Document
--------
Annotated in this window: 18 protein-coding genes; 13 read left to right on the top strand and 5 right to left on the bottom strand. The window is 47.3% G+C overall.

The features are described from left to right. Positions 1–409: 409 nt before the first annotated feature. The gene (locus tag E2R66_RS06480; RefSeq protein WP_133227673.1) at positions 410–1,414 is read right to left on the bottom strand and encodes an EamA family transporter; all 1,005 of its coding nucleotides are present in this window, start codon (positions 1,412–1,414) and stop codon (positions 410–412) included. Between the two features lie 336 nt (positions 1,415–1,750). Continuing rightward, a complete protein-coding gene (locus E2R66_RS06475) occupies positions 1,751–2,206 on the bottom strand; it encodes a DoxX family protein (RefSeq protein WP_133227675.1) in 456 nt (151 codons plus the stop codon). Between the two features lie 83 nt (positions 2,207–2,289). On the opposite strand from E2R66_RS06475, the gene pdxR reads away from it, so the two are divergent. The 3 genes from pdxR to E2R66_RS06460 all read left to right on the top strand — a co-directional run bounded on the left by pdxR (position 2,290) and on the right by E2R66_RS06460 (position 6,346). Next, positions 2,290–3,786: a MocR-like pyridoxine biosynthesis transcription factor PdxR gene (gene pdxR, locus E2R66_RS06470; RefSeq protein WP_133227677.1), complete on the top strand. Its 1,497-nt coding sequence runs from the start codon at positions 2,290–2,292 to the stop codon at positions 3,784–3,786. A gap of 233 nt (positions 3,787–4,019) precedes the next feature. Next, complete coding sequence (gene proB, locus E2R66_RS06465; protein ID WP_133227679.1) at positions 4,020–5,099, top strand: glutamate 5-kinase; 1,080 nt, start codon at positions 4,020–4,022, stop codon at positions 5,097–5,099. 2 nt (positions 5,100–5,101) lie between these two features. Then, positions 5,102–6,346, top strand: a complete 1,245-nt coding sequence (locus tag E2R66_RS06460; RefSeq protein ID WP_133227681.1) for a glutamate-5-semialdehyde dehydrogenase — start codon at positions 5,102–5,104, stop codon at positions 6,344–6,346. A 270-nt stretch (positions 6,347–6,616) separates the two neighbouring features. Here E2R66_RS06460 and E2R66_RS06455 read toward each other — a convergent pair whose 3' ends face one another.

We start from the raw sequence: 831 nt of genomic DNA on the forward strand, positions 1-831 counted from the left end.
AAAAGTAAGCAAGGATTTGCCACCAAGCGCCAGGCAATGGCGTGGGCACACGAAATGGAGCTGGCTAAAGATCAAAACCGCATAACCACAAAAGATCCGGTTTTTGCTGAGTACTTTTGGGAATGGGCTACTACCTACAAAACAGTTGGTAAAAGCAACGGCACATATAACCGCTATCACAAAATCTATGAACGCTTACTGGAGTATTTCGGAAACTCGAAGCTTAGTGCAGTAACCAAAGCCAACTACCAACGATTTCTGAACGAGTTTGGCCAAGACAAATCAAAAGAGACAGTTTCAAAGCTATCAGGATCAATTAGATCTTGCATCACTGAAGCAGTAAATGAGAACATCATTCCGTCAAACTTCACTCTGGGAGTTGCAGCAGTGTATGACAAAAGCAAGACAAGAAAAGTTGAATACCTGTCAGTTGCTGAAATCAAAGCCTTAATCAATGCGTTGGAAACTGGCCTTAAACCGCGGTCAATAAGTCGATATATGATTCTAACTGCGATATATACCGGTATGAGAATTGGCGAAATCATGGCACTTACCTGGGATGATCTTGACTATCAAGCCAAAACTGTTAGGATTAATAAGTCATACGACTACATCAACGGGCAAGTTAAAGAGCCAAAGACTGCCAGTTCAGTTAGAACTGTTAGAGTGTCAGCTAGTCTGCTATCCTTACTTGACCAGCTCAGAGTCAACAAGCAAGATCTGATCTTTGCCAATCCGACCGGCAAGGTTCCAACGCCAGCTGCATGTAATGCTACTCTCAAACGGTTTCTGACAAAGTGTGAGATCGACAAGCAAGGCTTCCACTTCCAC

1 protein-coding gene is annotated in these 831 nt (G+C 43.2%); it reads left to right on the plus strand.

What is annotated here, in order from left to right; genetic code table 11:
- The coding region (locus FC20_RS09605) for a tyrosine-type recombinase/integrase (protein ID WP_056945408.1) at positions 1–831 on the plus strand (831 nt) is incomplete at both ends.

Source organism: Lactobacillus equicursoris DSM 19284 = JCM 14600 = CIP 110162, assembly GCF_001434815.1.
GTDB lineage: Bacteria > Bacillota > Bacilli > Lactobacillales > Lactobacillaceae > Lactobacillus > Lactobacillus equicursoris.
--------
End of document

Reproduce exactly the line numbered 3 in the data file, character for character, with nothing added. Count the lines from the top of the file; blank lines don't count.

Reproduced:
We start from the raw sequence: 831 nt of genomic DNA on the forward strand, positions 1-831 counted from the left end.